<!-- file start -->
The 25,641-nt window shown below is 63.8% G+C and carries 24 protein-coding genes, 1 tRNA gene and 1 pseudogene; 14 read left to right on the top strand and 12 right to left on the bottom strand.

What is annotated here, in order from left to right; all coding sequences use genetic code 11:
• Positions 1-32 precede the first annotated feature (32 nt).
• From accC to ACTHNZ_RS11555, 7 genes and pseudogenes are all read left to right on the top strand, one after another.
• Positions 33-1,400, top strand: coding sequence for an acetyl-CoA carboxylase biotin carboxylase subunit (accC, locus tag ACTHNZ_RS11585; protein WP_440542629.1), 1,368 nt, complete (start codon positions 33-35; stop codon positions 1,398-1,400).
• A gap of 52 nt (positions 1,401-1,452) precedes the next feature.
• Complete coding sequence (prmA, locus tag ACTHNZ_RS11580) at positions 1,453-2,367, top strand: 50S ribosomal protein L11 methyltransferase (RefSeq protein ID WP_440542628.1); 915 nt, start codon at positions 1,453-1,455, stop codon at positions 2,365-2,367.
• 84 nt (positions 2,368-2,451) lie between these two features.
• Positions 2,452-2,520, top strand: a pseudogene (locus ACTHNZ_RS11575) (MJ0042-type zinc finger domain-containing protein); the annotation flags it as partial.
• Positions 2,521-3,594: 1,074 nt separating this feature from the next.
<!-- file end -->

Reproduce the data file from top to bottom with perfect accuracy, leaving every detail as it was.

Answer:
The 25,641-nt window shown below is 63.8% G+C and carries 24 protein-coding genes, 1 tRNA gene and 1 pseudogene; 14 read left to right on the top strand and 12 right to left on the bottom strand.

What is annotated here, in order from left to right; all coding sequences use genetic code 11:
• Positions 1-32 precede the first annotated feature (32 nt).
• From accC to ACTHNZ_RS11555, 7 genes and pseudogenes are all read left to right on the top strand, one after another.
• Positions 33-1,400, top strand: coding sequence for an acetyl-CoA carboxylase biotin carboxylase subunit (accC, locus tag ACTHNZ_RS11585; protein WP_440542629.1), 1,368 nt, complete (start codon positions 33-35; stop codon positions 1,398-1,400).
• A gap of 52 nt (positions 1,401-1,452) precedes the next feature.
• Complete coding sequence (prmA, locus tag ACTHNZ_RS11580) at positions 1,453-2,367, top strand: 50S ribosomal protein L11 methyltransferase (RefSeq protein ID WP_440542628.1); 915 nt, start codon at positions 1,453-1,455, stop codon at positions 2,365-2,367.
• 84 nt (positions 2,368-2,451) lie between these two features.
• Positions 2,452-2,520, top strand: a pseudogene (locus ACTHNZ_RS11575) (MJ0042-type zinc finger domain-containing protein); the annotation flags it as partial.
• Positions 2,521-3,594: 1,074 nt separating this feature from the next.